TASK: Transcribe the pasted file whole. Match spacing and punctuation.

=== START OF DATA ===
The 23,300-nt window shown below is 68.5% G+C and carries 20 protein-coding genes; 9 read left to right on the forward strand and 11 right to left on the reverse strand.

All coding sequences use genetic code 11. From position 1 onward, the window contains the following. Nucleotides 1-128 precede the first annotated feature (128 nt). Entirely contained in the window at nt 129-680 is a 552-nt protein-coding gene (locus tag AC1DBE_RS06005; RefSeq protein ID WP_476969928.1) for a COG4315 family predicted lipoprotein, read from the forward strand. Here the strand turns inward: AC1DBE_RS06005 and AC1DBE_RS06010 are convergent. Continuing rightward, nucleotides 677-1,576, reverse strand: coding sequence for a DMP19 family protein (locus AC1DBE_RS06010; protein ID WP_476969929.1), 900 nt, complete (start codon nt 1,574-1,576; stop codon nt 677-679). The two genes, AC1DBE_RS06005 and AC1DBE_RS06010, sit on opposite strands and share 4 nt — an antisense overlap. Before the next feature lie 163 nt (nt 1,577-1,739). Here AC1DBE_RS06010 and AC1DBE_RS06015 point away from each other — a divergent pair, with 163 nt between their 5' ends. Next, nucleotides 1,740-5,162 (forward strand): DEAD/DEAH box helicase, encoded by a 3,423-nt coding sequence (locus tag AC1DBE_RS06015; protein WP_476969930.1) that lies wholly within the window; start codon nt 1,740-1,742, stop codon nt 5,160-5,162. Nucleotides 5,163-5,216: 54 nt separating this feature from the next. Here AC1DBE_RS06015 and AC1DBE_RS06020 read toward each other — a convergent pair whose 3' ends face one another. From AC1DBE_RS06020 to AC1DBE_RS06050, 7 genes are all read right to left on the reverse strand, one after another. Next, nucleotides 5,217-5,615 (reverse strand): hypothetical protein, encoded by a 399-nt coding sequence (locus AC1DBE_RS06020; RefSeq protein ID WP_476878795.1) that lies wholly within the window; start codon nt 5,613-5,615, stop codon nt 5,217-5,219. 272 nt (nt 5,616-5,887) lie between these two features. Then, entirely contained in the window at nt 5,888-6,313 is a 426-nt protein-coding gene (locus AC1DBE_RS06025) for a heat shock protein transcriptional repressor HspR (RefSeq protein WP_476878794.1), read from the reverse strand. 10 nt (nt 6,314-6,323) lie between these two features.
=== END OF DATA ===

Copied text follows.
The 23,300-nt window shown below is 68.5% G+C and carries 20 protein-coding genes; 9 read left to right on the forward strand and 11 right to left on the reverse strand.

All coding sequences use genetic code 11. From position 1 onward, the window contains the following. Nucleotides 1-128 precede the first annotated feature (128 nt). Entirely contained in the window at nt 129-680 is a 552-nt protein-coding gene (locus tag AC1DBE_RS06005; RefSeq protein ID WP_476969928.1) for a COG4315 family predicted lipoprotein, read from the forward strand. Here the strand turns inward: AC1DBE_RS06005 and AC1DBE_RS06010 are convergent. Continuing rightward, nucleotides 677-1,576, reverse strand: coding sequence for a DMP19 family protein (locus AC1DBE_RS06010; protein ID WP_476969929.1), 900 nt, complete (start codon nt 1,574-1,576; stop codon nt 677-679). The two genes, AC1DBE_RS06005 and AC1DBE_RS06010, sit on opposite strands and share 4 nt — an antisense overlap. Before the next feature lie 163 nt (nt 1,577-1,739). Here AC1DBE_RS06010 and AC1DBE_RS06015 point away from each other — a divergent pair, with 163 nt between their 5' ends. Next, nucleotides 1,740-5,162 (forward strand): DEAD/DEAH box helicase, encoded by a 3,423-nt coding sequence (locus tag AC1DBE_RS06015; protein WP_476969930.1) that lies wholly within the window; start codon nt 1,740-1,742, stop codon nt 5,160-5,162. Nucleotides 5,163-5,216: 54 nt separating this feature from the next. Here AC1DBE_RS06015 and AC1DBE_RS06020 read toward each other — a convergent pair whose 3' ends face one another. From AC1DBE_RS06020 to AC1DBE_RS06050, 7 genes are all read right to left on the reverse strand, one after another. Next, nucleotides 5,217-5,615 (reverse strand): hypothetical protein, encoded by a 399-nt coding sequence (locus AC1DBE_RS06020; RefSeq protein ID WP_476878795.1) that lies wholly within the window; start codon nt 5,613-5,615, stop codon nt 5,217-5,219. 272 nt (nt 5,616-5,887) lie between these two features. Then, entirely contained in the window at nt 5,888-6,313 is a 426-nt protein-coding gene (locus AC1DBE_RS06025) for a heat shock protein transcriptional repressor HspR (RefSeq protein WP_476878794.1), read from the reverse strand. 10 nt (nt 6,314-6,323) lie between these two features.